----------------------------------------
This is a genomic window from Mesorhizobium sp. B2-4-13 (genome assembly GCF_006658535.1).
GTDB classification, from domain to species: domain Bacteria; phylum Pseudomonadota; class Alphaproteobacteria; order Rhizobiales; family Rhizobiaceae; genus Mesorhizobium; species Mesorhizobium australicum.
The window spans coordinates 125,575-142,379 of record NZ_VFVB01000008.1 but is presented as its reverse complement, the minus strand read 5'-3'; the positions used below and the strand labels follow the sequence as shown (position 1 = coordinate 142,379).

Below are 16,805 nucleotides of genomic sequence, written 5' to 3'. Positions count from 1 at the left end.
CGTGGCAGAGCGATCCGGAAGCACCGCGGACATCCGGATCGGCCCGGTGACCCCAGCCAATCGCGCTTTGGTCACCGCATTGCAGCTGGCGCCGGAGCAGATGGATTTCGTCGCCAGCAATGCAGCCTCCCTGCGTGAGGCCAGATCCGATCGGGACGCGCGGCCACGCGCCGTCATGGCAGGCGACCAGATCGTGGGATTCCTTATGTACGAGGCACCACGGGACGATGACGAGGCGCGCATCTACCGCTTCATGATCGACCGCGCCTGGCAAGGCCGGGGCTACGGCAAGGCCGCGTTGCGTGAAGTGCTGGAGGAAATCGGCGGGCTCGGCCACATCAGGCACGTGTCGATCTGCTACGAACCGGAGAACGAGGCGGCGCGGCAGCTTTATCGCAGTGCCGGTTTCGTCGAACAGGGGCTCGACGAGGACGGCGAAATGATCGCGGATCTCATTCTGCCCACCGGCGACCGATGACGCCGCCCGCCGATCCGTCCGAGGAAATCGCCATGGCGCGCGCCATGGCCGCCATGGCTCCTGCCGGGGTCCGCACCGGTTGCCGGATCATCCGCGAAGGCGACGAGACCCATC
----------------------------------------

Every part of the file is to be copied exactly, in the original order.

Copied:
This is a genomic window from Mesorhizobium sp. B2-4-13 (genome assembly GCF_006658535.1).
GTDB classification, from domain to species: domain Bacteria; phylum Pseudomonadota; class Alphaproteobacteria; order Rhizobiales; family Rhizobiaceae; genus Mesorhizobium; species Mesorhizobium australicum.
The window spans coordinates 125,575-142,379 of record NZ_VFVB01000008.1 but is presented as its reverse complement, the minus strand read 5'-3'; the positions used below and the strand labels follow the sequence as shown (position 1 = coordinate 142,379).

Below are 16,805 nucleotides of genomic sequence, written 5' to 3'. Positions count from 1 at the left end.
CGTGGCAGAGCGATCCGGAAGCACCGCGGACATCCGGATCGGCCCGGTGACCCCAGCCAATCGCGCTTTGGTCACCGCATTGCAGCTGGCGCCGGAGCAGATGGATTTCGTCGCCAGCAATGCAGCCTCCCTGCGTGAGGCCAGATCCGATCGGGACGCGCGGCCACGCGCCGTCATGGCAGGCGACCAGATCGTGGGATTCCTTATGTACGAGGCACCACGGGACGATGACGAGGCGCGCATCTACCGCTTCATGATCGACCGCGCCTGGCAAGGCCGGGGCTACGGCAAGGCCGCGTTGCGTGAAGTGCTGGAGGAAATCGGCGGGCTCGGCCACATCAGGCACGTGTCGATCTGCTACGAACCGGAGAACGAGGCGGCGCGGCAGCTTTATCGCAGTGCCGGTTTCGTCGAACAGGGGCTCGACGAGGACGGCGAAATGATCGCGGATCTCATTCTGCCCACCGGCGACCGATGACGCCGCCCGCCGATCCGTCCGAGGAAATCGCCATGGCGCGCGCCATGGCCGCCATGGCTCCTGCCGGGGTCCGCACCGGTTGCCGGATCATCCGCGAAGGCGACGAGACCCATC